Bratislava’s main train station, Hlavná Stanica, has a reputation for being chaotic, which is not helpful in making a good first impression of the city. Once a visitor reaches Old Town, the charm of the cobbled streets and outdoor restaurants makes the city feel cosy and friendly.
The only problem is getting there.
We decided to test the route that a visitor would take from the perspective of someone with full knowledge of English, a few phrases of Slovak, and no clue of the city.
Our team consisted of one native-English speaker and one native-Slovak speaker. We conducted the mini experiment without a map or cell phone, relying only on public transportation instructions and the advice of locals to get from the train station to the city centre.
How to handle Bratislava’s train station
On walking through the doors of the train station, our first idea of how to get to city centre was to head for the trolleybus stop immediately in front of us. We
When buying a ticket for travel within Bratislava, only the time validity is important. You can change buses, trams, and trolleybuses without limit within the time frame of the 60-minute ticket. The times correspond to the displayed scheduled duration, so time spent in traffic will not affect it.
Be sure to validate your ticket immediately upon entering the bus, tram, or trolleybus. Fines for expired or unvalidated tickets can cost you over €50.
found English instructions on the ticket kiosk explaining that we could pay with coins or by card for a one-way ticket. The ticket prices were accompanied by the amount of time that they were valid, and the instructions for stamping the tickets on the trolleybus were posted in English on the side of the kiosk.
But not everything was clear. We could not readily find the meaning of the “zones” for the tickets’ validity, and even the instructions that we did find were nearly hidden. After approaching a few people with questions, we realised that the trolley buses leaving the station actually go in the opposite direction of the city centre. The tram, we were told, will take us to the city centre.
While the trolleybuses seemed easy to use, the names of the stops did not correspond to a map. Had we not been redirected to the tram connection on the other side of the train entrance, we may have ended up at the parks or forests on the edge of Bratislava, like Železná Studienka.
Even if we had not found a local to help us, we could have visited the information windows inside the station. Although most of the people working on the day of our experiment spoke only Slovak, we were easily directed to one representative who could answer all of our questions in English.
Back-tracking toward the train station, we soon found signs pointing down the stairs to the tram connection, which has maps and directions in English as well as German. We even checked the route that we planned with a teenager waiting nearby, and he recommended taking tram number 1 to the Šafárikovo Námestie stop.
On the tram we were able to look for the notice of our stop on a digital sign and listen for a recorded voice announcing the stops in English. When we got off at Šafárikovo Nam, we saw a map and tourist instructions in English. We imagined there could be more information, though, that a traveler in the Old Town might want to quickly find.
Breezing through Bratislava’s Old Town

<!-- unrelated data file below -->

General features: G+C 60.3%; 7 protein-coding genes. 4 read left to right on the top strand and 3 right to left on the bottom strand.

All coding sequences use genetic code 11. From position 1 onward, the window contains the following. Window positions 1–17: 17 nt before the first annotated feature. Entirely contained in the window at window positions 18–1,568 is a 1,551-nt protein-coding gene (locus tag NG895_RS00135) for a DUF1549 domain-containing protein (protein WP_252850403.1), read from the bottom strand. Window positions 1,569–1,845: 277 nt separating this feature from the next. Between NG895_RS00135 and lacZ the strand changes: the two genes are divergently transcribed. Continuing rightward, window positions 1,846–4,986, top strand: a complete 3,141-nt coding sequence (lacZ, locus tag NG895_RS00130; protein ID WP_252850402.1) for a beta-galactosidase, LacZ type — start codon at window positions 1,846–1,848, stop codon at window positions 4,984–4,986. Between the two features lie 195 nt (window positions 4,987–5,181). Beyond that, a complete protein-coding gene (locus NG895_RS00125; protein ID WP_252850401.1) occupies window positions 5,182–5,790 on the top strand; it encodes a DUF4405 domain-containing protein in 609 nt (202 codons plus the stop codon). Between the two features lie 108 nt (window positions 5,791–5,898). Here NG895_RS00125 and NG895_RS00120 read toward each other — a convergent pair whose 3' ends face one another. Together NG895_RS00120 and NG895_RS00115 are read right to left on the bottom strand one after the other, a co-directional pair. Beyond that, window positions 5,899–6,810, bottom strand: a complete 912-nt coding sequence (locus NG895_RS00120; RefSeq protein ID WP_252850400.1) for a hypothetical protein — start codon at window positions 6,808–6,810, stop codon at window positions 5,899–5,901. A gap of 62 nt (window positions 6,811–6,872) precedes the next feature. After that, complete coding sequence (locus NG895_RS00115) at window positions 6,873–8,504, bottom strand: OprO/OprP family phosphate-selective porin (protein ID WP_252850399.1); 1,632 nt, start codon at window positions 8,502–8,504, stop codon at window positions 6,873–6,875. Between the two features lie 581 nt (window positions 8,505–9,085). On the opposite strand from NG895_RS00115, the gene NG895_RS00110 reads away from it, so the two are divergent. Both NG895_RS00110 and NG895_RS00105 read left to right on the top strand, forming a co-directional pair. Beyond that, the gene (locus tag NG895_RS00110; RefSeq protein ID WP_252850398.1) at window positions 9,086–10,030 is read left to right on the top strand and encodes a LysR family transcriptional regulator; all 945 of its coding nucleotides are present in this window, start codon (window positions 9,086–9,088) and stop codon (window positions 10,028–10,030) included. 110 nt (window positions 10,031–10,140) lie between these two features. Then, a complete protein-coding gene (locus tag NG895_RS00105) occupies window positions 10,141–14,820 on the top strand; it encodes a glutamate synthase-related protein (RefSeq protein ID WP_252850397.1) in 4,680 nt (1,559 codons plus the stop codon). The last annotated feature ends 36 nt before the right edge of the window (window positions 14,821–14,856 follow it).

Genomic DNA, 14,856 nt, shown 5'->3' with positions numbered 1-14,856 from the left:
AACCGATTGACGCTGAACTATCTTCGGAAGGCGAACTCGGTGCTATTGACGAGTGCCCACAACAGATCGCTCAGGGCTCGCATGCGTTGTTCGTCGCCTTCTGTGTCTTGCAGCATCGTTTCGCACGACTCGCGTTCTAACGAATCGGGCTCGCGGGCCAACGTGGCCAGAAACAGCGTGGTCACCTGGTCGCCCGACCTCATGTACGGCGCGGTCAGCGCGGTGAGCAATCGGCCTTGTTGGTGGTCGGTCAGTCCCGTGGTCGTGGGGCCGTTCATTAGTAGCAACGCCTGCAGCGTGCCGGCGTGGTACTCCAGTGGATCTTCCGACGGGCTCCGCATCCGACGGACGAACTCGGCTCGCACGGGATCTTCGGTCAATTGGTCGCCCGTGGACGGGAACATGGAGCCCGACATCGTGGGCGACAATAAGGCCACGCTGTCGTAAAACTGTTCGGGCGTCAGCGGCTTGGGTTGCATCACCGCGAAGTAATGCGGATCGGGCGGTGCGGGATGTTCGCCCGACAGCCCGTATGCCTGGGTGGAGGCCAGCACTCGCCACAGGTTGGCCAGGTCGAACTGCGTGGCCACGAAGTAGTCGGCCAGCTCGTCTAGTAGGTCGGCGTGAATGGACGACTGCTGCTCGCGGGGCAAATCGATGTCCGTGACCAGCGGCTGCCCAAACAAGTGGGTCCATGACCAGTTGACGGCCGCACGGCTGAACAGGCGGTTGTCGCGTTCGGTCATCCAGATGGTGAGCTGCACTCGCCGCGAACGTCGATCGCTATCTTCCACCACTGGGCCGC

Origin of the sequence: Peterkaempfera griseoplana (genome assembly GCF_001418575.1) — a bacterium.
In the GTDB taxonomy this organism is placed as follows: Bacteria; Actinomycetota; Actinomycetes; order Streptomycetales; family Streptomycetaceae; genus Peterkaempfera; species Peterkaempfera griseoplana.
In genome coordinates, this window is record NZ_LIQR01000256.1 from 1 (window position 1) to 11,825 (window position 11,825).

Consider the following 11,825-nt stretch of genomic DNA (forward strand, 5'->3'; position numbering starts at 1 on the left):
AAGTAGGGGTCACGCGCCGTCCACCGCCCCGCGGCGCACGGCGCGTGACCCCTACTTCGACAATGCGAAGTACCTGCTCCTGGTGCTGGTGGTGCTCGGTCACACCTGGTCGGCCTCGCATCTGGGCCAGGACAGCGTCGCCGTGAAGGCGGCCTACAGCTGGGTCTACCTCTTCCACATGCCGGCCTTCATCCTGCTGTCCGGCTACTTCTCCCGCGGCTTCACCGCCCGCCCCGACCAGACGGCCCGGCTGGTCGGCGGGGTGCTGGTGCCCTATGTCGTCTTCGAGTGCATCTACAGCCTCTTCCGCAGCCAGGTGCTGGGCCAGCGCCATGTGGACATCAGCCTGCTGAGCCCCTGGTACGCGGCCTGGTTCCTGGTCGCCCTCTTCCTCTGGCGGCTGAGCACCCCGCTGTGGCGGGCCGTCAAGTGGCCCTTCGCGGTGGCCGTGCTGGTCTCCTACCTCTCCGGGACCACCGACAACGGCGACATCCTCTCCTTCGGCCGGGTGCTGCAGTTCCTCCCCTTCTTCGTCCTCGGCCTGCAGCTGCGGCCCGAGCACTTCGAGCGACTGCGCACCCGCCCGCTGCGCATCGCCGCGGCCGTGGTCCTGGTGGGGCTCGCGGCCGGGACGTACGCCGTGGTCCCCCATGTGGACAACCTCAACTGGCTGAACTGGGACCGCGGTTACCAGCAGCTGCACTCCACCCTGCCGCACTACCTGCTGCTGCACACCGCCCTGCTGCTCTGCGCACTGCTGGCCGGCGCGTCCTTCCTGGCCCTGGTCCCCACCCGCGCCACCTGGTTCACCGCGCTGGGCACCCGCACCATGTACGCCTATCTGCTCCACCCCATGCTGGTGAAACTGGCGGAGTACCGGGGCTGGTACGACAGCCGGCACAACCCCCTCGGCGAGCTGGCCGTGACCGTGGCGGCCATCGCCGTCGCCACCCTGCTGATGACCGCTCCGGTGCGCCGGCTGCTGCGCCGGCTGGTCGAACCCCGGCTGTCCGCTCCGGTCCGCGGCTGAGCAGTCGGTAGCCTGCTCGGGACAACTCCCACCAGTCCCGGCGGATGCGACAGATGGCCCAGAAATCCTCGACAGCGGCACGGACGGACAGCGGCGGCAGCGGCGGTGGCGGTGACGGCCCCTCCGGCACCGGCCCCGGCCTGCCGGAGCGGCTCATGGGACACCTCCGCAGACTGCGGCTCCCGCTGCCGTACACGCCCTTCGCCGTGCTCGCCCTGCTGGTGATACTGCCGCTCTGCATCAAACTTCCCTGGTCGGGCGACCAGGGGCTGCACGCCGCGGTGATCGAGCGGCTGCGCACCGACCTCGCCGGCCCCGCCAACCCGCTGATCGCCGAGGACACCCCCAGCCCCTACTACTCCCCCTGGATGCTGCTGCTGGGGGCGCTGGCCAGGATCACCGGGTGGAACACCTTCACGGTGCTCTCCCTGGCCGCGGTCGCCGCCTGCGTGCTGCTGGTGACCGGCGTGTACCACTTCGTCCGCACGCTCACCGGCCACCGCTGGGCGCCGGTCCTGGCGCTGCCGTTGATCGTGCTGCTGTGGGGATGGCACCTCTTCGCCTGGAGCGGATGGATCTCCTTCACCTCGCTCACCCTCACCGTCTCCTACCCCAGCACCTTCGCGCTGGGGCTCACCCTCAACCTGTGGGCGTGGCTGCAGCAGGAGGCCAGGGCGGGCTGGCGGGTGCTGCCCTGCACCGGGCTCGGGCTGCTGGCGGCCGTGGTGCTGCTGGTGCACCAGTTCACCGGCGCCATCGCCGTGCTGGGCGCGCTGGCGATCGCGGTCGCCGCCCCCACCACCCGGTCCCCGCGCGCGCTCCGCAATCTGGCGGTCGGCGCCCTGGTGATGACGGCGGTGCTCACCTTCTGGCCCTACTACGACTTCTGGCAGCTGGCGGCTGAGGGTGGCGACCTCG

“Are there any ATMs nearby?” we asked a few passersby. One person tried speaking to us in English but eventually reverted to Slovak as she pointed in the
When in town, stop by a tourist information centre for free maps and for information about events and accommodation.
direction we should walk. We continued until we came across the usual reliable post - the person working the coffee kiosk.
Since we were approaching Old Town-proper, we knew we were likely to encounter more English speakers. Plus, shopkeepers and waiters are used to giving instructions to tourists - even if they sometimes to do so with a laugh. From here we found the closest ATM, about 200 metres from our tram stop.
Asking about the Bratislava airport
Everything had been easy to find until that point, so we thought that we might try asking something that cannot be answered with a street sign. To add another
Purchase a 60-minute ticket for zones 100+101 to get to the airport from the train station or city centre.
From the train station, take bus 61 toward Letisko. From the city centre, take tram 4 to Trnavské Mýto and change to bus 61 to reach the airport.
variable to our experiment, we wandered away from Old Town. The question we posed to pedestrians: How we might get to the Bratislava airport from here?
Hurrying passersby ignored us, and we figured we would have better luck if we approached people who were stopped and waiting for the buses and trams. Even this was not always successful. One woman told us, as she continued waited for her bus, that she did not have time to talk.
Undeterred, we soon found a Slovak-speaker who could understand our request and was so eager to help that he nearly called a taxi to the airport. Another friendly stranger, who told us that he did not know much English, still made the effort to explain the route to us.
When in Slovakia, try some Slovak
We had the best luck with locals when we (in this case, the native-English speaker of the team) tried speaking Slovak. The woman who told us she had no time as she waited for the bus? We had approached her while speaking English.
No matter how poorly we mispronounced “Prepáčte?” (Excuse me?), and even when people shook their heads to our “Hovoríte po anglicky?” (Do you speak English?), they still stayed to answer our questions.
If we were willing to embarrass ourselves in Slovak, locals were willing to offer their advice.
Practicing these phrases on your way to Bratislava might even make that Hlavná Stanica seem a little less chaotic.